This revised passage utilizes a more encyclopedic tone, providing clear definitions and explanations for various edge types in CFGs. It emphasizes the role these edges play in program analysis and optimization.

Loop management

Within the context of control flow graphs (CFGs), a crucial concept emerges: the loop header. It plays a pivotal role in identifying and analyzing loops within a program.

Definition and Properties

A loop header, sometimes referred to as the loop's entry point, is a block that satisfies two key criteria: It acts as a dominator. This signifies that any execution path originating from the program's entry block and reaching a block within the loop body must necessarily traverse through the loop header. It serves as the target of a loop-forming back edge. A back edge, as the name suggests, directs execution flow from a block back to a previously encountered block. In the context of loops, this back edge points to the loop header, creating a cyclical execution pattern.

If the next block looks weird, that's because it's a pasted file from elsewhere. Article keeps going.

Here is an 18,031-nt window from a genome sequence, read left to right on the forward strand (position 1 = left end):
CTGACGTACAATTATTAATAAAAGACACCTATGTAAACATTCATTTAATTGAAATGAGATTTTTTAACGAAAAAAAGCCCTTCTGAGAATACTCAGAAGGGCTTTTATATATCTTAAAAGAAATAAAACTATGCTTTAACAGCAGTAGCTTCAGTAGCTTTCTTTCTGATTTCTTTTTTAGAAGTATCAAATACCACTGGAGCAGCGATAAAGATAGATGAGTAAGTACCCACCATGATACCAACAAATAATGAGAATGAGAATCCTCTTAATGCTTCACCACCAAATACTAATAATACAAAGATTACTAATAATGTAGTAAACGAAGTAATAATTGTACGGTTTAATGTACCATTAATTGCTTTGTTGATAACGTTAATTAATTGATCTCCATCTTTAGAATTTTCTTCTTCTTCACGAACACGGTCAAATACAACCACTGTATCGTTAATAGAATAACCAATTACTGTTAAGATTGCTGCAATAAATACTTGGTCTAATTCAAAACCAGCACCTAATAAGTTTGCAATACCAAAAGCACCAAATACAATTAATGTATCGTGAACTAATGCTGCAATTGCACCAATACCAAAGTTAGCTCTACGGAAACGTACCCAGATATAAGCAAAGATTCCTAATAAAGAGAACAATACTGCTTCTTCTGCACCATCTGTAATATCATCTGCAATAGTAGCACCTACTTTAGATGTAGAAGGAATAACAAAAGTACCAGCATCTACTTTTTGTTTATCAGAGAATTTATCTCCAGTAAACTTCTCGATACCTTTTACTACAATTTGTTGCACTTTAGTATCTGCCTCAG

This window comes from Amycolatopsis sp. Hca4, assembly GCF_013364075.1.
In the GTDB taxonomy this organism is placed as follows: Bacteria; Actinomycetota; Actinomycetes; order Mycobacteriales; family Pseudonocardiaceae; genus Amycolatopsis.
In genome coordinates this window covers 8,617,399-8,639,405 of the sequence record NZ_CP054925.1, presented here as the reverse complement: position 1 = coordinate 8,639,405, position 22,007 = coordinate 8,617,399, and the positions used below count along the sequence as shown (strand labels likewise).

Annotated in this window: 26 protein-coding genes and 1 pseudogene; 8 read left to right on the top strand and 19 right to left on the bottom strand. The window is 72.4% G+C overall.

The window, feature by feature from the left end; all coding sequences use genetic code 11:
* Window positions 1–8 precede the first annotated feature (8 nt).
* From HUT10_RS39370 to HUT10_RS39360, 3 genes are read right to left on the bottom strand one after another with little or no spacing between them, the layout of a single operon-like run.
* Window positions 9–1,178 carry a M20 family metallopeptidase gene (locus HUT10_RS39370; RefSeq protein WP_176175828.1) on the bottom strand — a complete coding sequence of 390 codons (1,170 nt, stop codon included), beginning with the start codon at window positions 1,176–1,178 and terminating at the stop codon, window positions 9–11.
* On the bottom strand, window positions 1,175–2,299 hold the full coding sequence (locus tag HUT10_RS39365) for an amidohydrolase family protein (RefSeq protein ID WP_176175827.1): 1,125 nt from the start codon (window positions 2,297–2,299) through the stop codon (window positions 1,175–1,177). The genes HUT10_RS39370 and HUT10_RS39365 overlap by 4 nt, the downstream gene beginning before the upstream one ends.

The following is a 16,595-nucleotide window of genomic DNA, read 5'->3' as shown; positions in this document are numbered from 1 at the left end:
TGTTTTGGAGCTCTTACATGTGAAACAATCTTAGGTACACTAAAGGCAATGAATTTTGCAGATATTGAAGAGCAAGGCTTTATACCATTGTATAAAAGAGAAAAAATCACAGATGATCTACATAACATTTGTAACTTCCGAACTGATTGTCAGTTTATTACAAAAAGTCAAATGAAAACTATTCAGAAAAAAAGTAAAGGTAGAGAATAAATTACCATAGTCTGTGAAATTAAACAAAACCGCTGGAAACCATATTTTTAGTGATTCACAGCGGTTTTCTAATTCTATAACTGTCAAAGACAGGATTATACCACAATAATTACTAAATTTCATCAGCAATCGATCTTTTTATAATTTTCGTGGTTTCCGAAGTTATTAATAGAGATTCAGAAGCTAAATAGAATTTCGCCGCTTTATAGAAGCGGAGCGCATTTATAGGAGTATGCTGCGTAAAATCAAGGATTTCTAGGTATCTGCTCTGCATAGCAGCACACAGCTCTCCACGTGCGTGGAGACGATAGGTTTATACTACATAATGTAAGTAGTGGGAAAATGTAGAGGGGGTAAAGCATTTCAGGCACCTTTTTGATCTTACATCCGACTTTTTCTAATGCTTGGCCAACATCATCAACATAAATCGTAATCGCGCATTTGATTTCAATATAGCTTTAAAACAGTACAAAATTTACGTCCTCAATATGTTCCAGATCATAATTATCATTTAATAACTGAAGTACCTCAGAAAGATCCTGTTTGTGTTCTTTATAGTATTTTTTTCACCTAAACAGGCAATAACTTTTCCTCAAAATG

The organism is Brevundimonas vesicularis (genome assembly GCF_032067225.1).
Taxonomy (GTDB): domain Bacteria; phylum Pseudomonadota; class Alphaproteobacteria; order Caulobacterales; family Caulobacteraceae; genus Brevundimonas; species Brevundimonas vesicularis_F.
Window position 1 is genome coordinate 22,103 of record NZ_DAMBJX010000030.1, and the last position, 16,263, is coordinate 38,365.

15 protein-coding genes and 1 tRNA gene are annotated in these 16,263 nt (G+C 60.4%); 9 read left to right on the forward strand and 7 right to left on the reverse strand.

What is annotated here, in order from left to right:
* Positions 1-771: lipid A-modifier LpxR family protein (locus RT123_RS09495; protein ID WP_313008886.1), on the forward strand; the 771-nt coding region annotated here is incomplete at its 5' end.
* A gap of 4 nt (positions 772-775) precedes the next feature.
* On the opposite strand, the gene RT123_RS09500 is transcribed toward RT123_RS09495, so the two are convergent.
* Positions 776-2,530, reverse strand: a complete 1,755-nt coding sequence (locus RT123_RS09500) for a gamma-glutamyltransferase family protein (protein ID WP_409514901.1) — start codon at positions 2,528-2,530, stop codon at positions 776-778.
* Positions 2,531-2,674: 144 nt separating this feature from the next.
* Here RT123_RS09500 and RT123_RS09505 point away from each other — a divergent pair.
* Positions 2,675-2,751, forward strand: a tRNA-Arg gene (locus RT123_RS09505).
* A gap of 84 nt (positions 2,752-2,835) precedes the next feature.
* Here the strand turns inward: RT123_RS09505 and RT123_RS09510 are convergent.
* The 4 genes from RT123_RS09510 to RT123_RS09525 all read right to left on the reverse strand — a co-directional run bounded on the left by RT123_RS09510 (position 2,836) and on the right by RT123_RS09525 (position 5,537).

Domination and Loop Body

A significant property of a loop header is that it dominates all blocks constituting the loop body. This implies that every conceivable execution path within the loop must pass through the loop header. This dominance relationship is essential for understanding the control flow within the loop.

Multiple Loop Headers and Entry Points

A single block can function as the loop header for multiple loops. This scenario arises when multiple loops share a common entry point. Conversely, a loop can possess multiple entry points. In such cases, the concept of a loop header becomes inapplicable. There's no single dominant block that all execution paths must traverse to enter the loop.

Loop Header Transformation (Optimization)

In specific optimization techniques, it can be advantageous to split a loop header block (denoted as M) into two distinct blocks:

  • Mpre (Loop Pre-header): Initially empty, this block can be populated with loop-invariant code (code that remains constant throughout loop iterations). Techniques like loop-invariant code motion can identify and place such code in the pre-header.